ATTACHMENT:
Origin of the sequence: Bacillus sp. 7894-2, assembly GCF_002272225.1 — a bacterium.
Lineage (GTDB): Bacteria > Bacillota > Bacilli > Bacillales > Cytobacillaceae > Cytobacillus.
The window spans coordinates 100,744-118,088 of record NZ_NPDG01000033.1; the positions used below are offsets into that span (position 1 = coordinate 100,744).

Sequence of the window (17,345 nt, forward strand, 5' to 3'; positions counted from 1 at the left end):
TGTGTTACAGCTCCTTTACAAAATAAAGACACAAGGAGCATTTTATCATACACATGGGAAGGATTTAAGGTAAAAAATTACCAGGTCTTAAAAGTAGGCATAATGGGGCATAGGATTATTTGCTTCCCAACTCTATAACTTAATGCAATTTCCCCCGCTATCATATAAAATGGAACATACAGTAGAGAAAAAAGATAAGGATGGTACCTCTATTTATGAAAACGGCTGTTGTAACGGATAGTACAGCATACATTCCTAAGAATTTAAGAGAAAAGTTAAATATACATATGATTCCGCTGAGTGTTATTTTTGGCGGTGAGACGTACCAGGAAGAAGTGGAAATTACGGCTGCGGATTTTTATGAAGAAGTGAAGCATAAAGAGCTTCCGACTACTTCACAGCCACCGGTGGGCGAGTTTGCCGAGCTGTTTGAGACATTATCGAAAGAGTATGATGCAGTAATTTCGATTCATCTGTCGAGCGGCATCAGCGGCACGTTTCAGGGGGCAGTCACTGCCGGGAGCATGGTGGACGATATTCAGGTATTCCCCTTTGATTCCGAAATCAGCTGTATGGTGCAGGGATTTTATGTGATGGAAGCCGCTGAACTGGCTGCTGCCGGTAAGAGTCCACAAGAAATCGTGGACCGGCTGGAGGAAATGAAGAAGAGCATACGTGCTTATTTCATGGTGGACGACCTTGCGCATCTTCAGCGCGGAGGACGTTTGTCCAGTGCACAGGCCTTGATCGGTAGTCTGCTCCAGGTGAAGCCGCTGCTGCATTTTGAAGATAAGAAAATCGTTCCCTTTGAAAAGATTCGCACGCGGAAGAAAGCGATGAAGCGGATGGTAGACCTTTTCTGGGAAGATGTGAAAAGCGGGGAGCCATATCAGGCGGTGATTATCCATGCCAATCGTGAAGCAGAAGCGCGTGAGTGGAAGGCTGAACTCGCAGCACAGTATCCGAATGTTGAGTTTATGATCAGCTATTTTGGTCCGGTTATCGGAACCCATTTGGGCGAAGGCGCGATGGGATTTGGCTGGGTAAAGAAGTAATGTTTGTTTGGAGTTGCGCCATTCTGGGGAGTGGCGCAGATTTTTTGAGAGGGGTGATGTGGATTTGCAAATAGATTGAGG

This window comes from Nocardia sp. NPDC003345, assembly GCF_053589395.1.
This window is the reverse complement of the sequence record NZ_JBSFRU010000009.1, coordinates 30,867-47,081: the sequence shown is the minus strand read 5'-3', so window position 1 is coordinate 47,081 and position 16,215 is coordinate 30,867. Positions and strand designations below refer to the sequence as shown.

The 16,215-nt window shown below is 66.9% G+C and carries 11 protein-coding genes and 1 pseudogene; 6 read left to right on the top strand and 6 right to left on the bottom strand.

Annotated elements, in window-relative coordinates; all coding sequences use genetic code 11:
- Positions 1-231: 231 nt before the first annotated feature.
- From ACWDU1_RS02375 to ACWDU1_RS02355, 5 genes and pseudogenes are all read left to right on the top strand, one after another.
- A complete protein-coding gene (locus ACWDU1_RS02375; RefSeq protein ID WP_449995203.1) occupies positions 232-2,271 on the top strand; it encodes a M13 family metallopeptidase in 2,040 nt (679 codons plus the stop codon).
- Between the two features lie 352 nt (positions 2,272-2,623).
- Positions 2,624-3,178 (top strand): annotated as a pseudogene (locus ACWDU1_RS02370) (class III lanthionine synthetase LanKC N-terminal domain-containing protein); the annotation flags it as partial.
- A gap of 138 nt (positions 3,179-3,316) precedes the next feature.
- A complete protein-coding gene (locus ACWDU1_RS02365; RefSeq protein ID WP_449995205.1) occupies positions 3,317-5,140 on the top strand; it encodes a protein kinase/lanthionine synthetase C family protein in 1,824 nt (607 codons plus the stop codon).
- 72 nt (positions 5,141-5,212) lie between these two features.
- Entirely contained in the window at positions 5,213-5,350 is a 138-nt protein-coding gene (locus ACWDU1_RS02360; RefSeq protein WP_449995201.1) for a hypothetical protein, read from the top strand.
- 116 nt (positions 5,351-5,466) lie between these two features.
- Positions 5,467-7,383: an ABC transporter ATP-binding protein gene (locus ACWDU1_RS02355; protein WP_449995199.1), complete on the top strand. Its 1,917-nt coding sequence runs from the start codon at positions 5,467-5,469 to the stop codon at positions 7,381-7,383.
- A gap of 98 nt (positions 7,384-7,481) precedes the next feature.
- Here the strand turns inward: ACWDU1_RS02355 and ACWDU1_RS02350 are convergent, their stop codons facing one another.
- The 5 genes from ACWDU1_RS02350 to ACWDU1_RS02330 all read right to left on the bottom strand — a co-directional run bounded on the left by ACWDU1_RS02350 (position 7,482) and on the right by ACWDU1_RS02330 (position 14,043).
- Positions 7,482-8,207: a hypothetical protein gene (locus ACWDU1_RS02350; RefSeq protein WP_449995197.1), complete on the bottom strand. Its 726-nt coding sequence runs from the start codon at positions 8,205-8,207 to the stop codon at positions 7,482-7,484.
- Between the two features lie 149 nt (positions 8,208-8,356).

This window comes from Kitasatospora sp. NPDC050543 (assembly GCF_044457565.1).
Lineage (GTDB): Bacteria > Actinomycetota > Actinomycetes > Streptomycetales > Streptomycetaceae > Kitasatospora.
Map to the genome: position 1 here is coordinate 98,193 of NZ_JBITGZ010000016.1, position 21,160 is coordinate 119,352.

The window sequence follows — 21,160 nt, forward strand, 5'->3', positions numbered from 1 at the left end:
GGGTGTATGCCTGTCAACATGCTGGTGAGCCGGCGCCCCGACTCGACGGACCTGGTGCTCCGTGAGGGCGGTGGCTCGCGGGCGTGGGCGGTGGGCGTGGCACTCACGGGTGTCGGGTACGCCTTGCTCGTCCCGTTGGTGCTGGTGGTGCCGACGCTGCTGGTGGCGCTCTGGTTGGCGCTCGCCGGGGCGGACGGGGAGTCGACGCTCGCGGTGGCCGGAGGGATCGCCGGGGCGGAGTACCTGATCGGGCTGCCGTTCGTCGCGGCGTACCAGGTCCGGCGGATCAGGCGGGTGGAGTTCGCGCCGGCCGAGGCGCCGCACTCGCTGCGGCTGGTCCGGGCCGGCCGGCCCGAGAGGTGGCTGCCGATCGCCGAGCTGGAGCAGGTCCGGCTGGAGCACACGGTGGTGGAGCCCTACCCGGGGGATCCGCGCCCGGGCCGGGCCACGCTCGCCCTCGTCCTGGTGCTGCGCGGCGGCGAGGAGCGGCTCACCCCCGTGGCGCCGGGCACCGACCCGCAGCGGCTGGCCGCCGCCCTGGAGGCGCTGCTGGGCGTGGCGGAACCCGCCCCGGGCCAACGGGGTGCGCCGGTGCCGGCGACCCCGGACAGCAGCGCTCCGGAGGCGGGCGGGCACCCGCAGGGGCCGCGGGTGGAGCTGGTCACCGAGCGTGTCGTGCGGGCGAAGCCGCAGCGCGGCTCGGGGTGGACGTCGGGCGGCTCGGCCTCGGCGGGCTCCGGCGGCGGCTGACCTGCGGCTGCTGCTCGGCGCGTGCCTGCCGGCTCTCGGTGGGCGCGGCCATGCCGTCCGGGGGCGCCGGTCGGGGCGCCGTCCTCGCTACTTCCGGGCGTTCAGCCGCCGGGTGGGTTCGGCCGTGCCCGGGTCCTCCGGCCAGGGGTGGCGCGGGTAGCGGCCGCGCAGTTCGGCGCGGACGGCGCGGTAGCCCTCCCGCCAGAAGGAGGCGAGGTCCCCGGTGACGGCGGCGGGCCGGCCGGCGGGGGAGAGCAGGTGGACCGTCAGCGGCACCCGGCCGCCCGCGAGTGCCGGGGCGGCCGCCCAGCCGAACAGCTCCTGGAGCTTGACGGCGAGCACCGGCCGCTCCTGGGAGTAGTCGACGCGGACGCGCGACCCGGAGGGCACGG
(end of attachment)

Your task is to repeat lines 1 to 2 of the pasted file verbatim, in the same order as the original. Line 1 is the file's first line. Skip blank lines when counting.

Origin of the sequence: Bacillus sp. 7894-2, assembly GCF_002272225.1 — a bacterium.
Lineage (GTDB): Bacteria > Bacillota > Bacilli > Bacillales > Cytobacillaceae > Cytobacillus.